Road rudeness chokes the streets of Charm City

City Diary

April 16, 2003

FRIENDS FROM Los Angeles say their congestion is the worst, those from Washington complain their Beltway is a debacle, Bostonians claim they have the most aggressive drivers, and New Yorkers say they put it all together: intensity and congestion.

Yet without fail, drivers from around the country ask: "What is it with Baltimore?"

With regional congestion continuing to worsen and the price at the pumps remaining high, living in town has never appeared more attractive. Four-wheel-drive vehicles actually may be a necessity, after all, to navigate the city's rough, pot-holed streets, which sometimes resemble off-road travel.

Our most well-known traffic tradition is "Baltimore knockin'": You simply double park and lean on the horn. Double parking and jaywalking are so epidemic in Baltimore it's no wonder other jaded city slickers refer to us as "Balti-morons" and our insurance rates are so high. Consider a few of our new road rules:

8:15 a.m., Ellerslie Avenue: Cars discharging schoolchildren double park, even adjacent to an empty space at the curb, backing up traffic down the block. Parallel parking must take too long for a quick kid drop. "It's O.K., Mom, we can walk to the curb," the children shriek as they dash off for another school day.

8:45 a.m., Belair Road: A school bus slows and begins to swing out its "Stop" sign before picking up its disabled charge. Three cars accelerate around the bus before the sign is fully deployed so they don't have to wait.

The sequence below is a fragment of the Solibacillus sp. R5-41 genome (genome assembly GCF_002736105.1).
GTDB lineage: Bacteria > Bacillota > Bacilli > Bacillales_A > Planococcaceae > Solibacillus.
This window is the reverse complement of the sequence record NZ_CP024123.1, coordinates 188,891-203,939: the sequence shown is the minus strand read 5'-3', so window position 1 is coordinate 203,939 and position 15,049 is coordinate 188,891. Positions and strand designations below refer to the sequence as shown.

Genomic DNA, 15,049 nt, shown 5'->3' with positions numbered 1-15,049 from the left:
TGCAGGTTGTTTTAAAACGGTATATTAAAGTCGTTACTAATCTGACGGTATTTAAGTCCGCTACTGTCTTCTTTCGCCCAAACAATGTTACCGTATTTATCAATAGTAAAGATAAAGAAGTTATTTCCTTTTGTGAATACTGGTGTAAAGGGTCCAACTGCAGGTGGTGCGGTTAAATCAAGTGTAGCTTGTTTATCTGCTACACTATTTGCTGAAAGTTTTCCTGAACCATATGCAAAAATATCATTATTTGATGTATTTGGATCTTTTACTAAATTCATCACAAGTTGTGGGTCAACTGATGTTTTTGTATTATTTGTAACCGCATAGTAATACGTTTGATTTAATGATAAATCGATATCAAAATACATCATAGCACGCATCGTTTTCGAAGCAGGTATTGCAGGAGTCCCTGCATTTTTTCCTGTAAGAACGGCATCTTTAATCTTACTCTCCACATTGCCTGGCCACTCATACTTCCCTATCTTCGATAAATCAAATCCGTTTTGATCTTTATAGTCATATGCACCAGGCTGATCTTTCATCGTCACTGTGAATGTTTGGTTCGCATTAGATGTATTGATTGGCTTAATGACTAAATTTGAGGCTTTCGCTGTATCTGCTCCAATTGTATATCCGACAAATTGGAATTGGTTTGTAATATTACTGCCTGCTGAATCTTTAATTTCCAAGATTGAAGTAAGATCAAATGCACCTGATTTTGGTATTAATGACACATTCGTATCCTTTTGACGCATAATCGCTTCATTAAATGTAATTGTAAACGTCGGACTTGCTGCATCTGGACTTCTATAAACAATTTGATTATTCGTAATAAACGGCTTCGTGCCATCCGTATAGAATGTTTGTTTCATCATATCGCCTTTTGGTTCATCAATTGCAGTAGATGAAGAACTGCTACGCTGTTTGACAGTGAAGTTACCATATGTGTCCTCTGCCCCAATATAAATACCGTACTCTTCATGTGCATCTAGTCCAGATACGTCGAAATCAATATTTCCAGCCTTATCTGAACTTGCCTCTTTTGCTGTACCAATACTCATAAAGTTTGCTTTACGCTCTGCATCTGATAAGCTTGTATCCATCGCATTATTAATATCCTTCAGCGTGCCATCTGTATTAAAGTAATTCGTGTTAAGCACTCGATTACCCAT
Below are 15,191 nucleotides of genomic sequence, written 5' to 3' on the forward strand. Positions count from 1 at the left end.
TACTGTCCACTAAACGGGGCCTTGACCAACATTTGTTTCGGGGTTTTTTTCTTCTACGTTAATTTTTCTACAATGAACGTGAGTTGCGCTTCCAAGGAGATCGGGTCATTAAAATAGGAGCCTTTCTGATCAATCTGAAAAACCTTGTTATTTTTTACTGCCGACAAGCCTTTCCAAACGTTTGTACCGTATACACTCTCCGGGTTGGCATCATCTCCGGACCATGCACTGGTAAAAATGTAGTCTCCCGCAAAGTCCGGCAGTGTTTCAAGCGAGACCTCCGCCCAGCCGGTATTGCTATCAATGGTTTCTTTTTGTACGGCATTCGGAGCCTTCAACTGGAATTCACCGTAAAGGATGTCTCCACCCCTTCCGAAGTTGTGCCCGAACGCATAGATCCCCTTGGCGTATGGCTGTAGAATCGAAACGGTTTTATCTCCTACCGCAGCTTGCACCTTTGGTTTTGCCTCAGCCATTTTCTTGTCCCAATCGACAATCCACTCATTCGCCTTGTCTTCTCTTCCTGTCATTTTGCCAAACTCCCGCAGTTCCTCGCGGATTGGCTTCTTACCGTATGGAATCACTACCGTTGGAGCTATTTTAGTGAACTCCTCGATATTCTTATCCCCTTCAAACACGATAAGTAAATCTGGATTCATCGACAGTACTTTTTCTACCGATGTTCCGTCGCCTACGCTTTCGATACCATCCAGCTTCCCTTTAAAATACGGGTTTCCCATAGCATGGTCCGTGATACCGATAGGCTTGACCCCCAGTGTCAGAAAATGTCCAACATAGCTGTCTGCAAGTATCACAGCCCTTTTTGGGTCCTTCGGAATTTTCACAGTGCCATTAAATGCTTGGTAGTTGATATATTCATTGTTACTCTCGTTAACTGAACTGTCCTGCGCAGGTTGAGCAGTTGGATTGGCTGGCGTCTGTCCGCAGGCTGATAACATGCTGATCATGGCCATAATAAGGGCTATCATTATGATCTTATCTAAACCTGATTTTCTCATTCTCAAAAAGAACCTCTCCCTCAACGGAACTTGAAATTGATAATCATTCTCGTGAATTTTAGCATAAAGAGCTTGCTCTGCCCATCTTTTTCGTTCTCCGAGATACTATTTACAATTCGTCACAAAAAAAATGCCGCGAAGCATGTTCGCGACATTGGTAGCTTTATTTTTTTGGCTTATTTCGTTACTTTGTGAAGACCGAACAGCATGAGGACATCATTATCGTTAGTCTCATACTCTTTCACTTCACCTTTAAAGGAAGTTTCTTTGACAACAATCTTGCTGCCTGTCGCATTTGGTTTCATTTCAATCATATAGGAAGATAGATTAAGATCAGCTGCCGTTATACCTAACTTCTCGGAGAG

10:45 a.m., Reisterstown Road: Running red lights is nothing; Baltimore drivers generally don't pull over for emergency vehicles. Upon hearing a siren, many race ahead to escape the oncoming delay while others appear to slow and then use the ambulance as a blocking fullback as they weave through traffic to make up lost time.

1:30 p.m., Calvert Street: Cars double and triple park outside a convenience store, making passage impossible. Another car is double parked two doors up with the driver leaning on the horn to summon an apartment resident. Tempers flare and somehow it becomes your fault for being so humorless as to feel inconvenienced by this unnecessary gridlock.

5:15 p.m., Erdman Avenue: Two young adult males play chicken by repeatedly bluffing and darting in front of traffic. It appears to be a more public version of Russian roulette. On the median, pre-teen children collect money for their youth football league from cars captive at a red light, while another young man tries to sell electric razors just "fallen off the truck." Baltimore's underground economy clearly takes place on the streets.

9:30 p.m., Harford Road: A teen-age couple grappling in the middle of the street stop traffic as we consider whether it's play or assault.

Is life worth so little in Baltimore that it would be gambled to do it in the road? Some of my more street-wise patients suggest that the ongoing games of pedestrian chicken are actually efforts to collect insurance settlements.

Such self-absorption may satisfy an immediate need, but if everyone drove this way or walked this way nobody would get anywhere.

City civility requires us to think about other people before asserting our own convenience. Civility can become the inner traffic cop telling you to move one car length up from your destination to pull to the curb rather than block traffic.

Just as buying and using drugs subsidizes terror, and robbing and killing each other divides and destroys us, our behavior in shared public spaces reflects who we are and how we see each other.

On the streets and the roads, we must practice respect, remain patient and refrain from self-centered and uncivil choices. There's enough violence.

We can't let Baltimore's road rudeness escalate into real road rage.

Today's writer

Dan Buccino is a Baltimore psychotherapist who is on the clinical faculties of the University of Maryland School of Social Work and the Johns Hopkins University School of Medicine.

City Diary provides a forum for examining issues and events in Baltimore's neighborhoods and welcomes contributions from readers.

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